Since early last week, the Sun has belched out a steady stream of solar flares, including the most powerful burst recorded in the star’s current 11-year cycle. It sounds very alarming, but scientists say this is simply what stars do every now and then, and that there’s nothing to be concerned about.
Solar flares are powerful bursts of radiation that stream out into space after periods of sunspot-associated magnetic activity. Sunspots are surface features that occasional form owing to the strong magnetic field lines that come up from within the Sun and pierce through the solar surface. Solar flares are the largest explosive events in the Solar System, producing bright flashes that last anywhere from a few minutes to a few hours. Earth’s atmosphere protects us from most of their harmful rays, but this radiation can disturb GPS, radio, and communications signals, particularly near our planet’s polar regions.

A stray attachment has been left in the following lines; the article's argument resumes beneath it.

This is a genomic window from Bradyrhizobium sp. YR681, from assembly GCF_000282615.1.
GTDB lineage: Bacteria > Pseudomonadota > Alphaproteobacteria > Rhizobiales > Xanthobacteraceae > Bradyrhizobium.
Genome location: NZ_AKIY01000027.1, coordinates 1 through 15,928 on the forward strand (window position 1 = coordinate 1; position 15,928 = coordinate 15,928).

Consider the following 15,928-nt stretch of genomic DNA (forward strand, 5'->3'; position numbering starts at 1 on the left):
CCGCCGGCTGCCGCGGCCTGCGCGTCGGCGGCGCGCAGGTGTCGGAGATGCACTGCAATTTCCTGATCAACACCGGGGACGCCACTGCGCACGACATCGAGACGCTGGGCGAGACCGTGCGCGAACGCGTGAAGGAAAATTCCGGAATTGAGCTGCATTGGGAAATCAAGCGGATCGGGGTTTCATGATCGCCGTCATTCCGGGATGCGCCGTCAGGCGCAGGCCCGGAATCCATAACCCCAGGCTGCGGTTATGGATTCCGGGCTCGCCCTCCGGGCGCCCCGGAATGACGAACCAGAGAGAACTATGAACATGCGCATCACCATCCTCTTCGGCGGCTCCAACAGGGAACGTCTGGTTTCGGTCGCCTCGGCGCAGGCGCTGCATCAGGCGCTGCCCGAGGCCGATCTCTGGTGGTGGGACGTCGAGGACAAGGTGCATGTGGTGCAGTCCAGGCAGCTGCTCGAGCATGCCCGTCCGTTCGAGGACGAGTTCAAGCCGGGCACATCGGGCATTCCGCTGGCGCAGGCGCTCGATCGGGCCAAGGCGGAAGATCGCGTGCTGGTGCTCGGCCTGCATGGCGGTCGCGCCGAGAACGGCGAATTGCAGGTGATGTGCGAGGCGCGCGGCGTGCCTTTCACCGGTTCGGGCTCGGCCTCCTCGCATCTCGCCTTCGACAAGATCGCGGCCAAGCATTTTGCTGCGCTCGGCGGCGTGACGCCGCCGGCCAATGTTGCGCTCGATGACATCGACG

On Sunday September 10, 2017,NASA’s Solar Dynamics Observatory recorded an X8.2 class flare. Class X flares are the most intense flares, and the number attached to it denotes its strength, where X2 is twice as intense as X1, and X3 is three times as intense, and so on. M class flares are a tenth the size of X-class flares and C-class flares are the weakest of the bunch. Both X and M class flares can cause brief radio blackouts on Earth, and other mild technological disruptions. Unless it’s part of an unusually strong solar storm—the kind that happens about once every one hundred years—in